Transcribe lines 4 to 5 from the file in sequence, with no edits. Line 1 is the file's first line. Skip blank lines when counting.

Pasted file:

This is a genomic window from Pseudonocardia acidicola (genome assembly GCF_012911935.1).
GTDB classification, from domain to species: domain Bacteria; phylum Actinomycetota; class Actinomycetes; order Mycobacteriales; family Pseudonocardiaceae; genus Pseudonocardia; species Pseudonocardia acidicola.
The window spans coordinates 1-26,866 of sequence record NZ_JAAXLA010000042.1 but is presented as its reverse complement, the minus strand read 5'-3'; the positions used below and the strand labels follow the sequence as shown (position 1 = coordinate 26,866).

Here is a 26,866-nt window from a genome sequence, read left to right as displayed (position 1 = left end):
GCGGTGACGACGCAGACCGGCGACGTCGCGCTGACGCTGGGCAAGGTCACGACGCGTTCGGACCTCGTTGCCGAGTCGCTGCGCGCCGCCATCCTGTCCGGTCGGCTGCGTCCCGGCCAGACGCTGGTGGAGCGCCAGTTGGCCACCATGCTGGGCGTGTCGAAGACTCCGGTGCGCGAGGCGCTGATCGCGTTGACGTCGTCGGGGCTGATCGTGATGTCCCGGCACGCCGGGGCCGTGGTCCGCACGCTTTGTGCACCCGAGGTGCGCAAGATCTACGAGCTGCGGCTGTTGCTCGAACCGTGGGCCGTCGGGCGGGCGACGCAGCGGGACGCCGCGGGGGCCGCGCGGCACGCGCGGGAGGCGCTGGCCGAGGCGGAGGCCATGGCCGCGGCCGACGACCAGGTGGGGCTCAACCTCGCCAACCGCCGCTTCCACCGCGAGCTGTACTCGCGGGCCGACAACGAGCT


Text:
Here is a 26,866-nt window from a genome sequence, read left to right as displayed (position 1 = left end):
GCGGTGACGACGCAGACCGGCGACGTCGCGCTGACGCTGGGCAAGGTCACGACGCGTTCGGACCTCGTTGCCGAGTCGCTGCGCGCCGCCATCCTGTCCGGTCGGCTGCGTCCCGGCCAGACGCTGGTGGAGCGCCAGTTGGCCACCATGCTGGGCGTGTCGAAGACTCCGGTGCGCGAGGCGCTGATCGCGTTGACGTCGTCGGGGCTGATCGTGATGTCCCGGCACGCCGGGGCCGTGGTCCGCACGCTTTGTGCACCCGAGGTGCGCAAGATCTACGAGCTGCGGCTGTTGCTCGAACCGTGGGCCGTCGGGCGGGCGACGCAGCGGGACGCCGCGGGGGCCGCGCGGCACGCGCGGGAGGCGCTGGCCGAGGCGGAGGCCATGGCCGCGGCCGACGACCAGGTGGGGCTCAACCTCGCCAACCGCCGCTTCCACCGCGAGCTGTACTCGCGGGCCGACAACGAGCT